Cool Buddies

Folk ‘Tails’ from Kerala [by Ratheesh]

Posted in Animals, Environment by Ratheesh & Sharada on September 22, 2008

“Why do we need to line up Elephants? Why can’t we have cows instead?”. That was me, asking my grandfather a very simple question. Both of us were among the crowd at Panangattukara Pooram (Yes, not Thrissur Pooram; there are zillions of other Poorams in Kerala). As my Grandpa stood there pretending he did not hear me through the ‘Panchavadyam’ (Folk music performed during festivities), I continued; “They can always make smaller dresses for the cows right? Of course, no one can climb on top of it and stand… or can they…”. That little incident was forgotten really long ago. My grandpa never answered that question and eventually he passed away.

Today, the larger question persists. Why! Why are these mere mortals dressing up such beautiful wild animals in ridiculous attire and lining them up for visual pleasure. Were these creations of god destined to be treated like slaves? Don’t they deserve better?

“I have wandered into a lunatic asylum!”. Those were the words of Swami Vivekananda after he toured Kerala and saw the caste based atrocities there. That was over half a century ago. But if you wander through Kerala now, you will be surprised to know that the statement holds good even today. The only difference is that now I am talking about atrocities committed on animals; I will try to stick to Elephants though.

For many of us, Kerala stands for Thrissur Pooram, Elephants (with and without make-up), Beaches, Backwaters, Kathakali, Cultural Programs, Ayurveda and a lot of Coconuts. But it is time we looked beyond that. At times I am proud when I run into a complete stranger, like a Kannadiga, North Indian or even an American and they are so happy to tell me their experiences of Kerala. But my head hangs in shame the moment pictures of Elephants tortured and street dogs killed go through my head. That’s the Kerala I see. The one I wish I didn’t have to see.

As a young boy I have committed the sin of going to the ubiquitous Poorams, along with my immediate and other family members. I have touched the rough Elephant skin as they struggle to move past human ocean standing all around Banyan Trees. I have stood in my verandah at my ancestral home and watched them tied to our trees. I have fed them large rice balls out of my hand with the constant fear of being crushed or eaten up. Eventually, the same memories crush me today. I wonder why no one, not a single elder told me how these magnificent animals were captured, tortured and trained before they could play the fool for us.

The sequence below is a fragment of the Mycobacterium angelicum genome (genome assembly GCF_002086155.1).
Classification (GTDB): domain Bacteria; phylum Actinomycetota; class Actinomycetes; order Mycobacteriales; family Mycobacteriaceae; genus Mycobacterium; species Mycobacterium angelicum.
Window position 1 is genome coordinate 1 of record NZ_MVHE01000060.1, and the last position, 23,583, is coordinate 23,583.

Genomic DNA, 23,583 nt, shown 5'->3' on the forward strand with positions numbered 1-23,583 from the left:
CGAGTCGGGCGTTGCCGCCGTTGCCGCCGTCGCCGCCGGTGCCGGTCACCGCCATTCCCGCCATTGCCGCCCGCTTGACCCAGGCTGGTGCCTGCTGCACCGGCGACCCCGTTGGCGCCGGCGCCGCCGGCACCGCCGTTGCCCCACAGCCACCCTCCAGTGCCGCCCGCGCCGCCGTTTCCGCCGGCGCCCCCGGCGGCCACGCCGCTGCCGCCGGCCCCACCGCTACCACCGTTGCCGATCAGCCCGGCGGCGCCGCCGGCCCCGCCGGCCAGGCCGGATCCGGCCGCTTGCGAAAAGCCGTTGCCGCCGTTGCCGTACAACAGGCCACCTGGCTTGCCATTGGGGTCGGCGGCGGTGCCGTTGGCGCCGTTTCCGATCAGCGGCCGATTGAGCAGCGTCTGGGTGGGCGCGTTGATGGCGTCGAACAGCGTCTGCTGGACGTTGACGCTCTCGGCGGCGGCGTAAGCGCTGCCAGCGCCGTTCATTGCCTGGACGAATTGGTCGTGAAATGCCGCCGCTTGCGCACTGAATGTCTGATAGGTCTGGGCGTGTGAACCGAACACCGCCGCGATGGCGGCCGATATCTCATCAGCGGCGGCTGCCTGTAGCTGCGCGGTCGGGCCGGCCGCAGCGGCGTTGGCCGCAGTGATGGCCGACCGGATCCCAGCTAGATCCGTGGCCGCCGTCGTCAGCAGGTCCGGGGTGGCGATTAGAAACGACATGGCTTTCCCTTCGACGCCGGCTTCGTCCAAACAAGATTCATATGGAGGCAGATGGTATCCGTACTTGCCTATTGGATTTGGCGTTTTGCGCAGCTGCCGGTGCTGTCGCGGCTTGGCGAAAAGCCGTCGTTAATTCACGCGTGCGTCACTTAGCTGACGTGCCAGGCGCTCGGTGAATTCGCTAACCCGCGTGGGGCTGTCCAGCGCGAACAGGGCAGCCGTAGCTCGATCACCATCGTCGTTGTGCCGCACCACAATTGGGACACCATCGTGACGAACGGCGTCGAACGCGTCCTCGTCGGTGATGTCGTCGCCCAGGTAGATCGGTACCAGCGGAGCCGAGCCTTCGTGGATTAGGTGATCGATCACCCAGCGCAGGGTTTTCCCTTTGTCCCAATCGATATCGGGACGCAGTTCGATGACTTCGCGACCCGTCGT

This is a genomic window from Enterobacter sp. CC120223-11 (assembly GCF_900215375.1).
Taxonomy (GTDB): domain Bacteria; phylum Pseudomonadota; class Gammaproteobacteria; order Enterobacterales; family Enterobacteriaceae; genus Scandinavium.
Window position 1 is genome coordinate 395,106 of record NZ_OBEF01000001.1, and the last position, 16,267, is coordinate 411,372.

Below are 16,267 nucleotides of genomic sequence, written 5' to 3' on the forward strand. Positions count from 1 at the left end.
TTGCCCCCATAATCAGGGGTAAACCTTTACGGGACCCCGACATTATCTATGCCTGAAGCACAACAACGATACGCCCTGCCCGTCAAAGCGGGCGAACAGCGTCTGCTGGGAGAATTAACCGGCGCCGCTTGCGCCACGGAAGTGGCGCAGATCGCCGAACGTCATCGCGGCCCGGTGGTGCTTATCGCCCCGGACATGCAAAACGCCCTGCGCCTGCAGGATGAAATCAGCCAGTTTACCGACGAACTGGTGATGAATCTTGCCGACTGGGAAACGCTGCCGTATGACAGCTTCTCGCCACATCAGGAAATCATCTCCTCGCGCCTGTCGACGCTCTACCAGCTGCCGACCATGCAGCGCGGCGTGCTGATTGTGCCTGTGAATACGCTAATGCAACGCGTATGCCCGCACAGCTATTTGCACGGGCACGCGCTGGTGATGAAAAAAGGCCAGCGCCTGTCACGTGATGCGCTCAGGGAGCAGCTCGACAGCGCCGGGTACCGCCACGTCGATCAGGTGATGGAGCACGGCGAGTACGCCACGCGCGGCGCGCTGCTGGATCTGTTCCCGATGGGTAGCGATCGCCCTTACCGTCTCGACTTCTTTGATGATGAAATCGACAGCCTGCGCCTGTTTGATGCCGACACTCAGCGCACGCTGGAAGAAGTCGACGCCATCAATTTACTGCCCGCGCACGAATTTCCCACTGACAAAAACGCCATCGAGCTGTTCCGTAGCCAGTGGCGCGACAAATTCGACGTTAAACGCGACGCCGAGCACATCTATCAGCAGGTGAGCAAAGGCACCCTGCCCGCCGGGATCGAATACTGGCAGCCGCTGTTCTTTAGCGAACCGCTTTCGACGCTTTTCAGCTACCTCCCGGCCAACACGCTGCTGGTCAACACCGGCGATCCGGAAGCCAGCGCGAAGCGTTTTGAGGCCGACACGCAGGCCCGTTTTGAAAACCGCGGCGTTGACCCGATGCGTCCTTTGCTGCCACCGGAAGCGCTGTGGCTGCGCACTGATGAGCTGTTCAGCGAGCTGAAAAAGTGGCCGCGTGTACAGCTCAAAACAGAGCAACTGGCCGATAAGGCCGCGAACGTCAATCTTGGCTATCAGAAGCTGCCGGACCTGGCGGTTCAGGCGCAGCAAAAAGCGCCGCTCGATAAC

These gentle giants are captured using large pits, into which they fall; sometimes fatally injuring themselves in the process. Then they are dragged out of these pits and kept continuously chained for days. Although any Elephant owner/handler would deny the use of weapons to train elephants, the truth is, they do. They continuously keep this wild animal in control by using tools such as the ‘Ankusha’, which is a sharp hook attached to a rod. I have personally seen Elephants with split ears due to continuous prodding by the Mahout (I did not know the reason then).

Although I have not personally seen torture scenes that happen behind the rosy picture that Kerala paints for us, the visuals from a typical Pooram itself is proof. For that you will have to look through the odd-number of bejeweled elephants and coloured umbrellas. Take a closer look; you will see the Elephants moving their head side to side restlessly; you will see them flapping their ears to beat the summer heat, yearning for a tree’s shade; you will see them shifting their weight from right leg to the left waiting to rest; you will see them searching for some dust to bathe themselves in since the owners scrubbed them clean; you will see an animal that is begging for some dignity.

What is interesting is, I can’t fool any Malayali with my sweet talk about Elephants. The Malayalis have already fooled themselves into believing they are ‘Elephant Lovers’. That is what I get to hear when I talk about this issue. Some of my closest people have accused me of being ‘Unpatriotic’ so to speak. Most of them tend to think that ‘Just because my fore-fathers loved elephants, I should’. Now ‘love’ elephants, I do too; but not in a way that I make a fool out of it. I hate the use elephants in Poorams for the same reason that I hate Zoos.

People like to believe that they and other fellow humans (all humans) have done our best for the Elephants by providing them with large temple fields and lots of palm leaves to eat. But the ethical question is, did the elephant come into your home asking to be taken care of? No! They did not. You took them away from their homes, tortured them till they were driven to desperation and loyalty, and now provided them with what you believe is the best they can get.

As a ten year old, I had again enquired why the Elephant was crying continuously. I do not recollect getting a satisfactory answer then, but later in my life learnt the physiological reasons behind it. But today, I would like to believe that the Elephant cries, so that we may go back home smiling. The only statement I can make is; If you really ‘love’ an Elephant, let it go; let it go into the last remaining forests in Kerala; let them roam the wild and be themselves; let them live a life that they deserve.


2 Responses

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  1. Gireesh said, on September 24, 2008 at 6:59 am

    nice one…..think its time we take of the elephants from these pooram’s….

    People can still continue the traditions by having some cultural programs/games/activities….not a bad idea

  2. Ratheesh & Sharada said, on September 24, 2008 at 10:28 am

    No one is asking for humans to stop enjoying themselves. Just that it must not be at the cost of animals (and nature)

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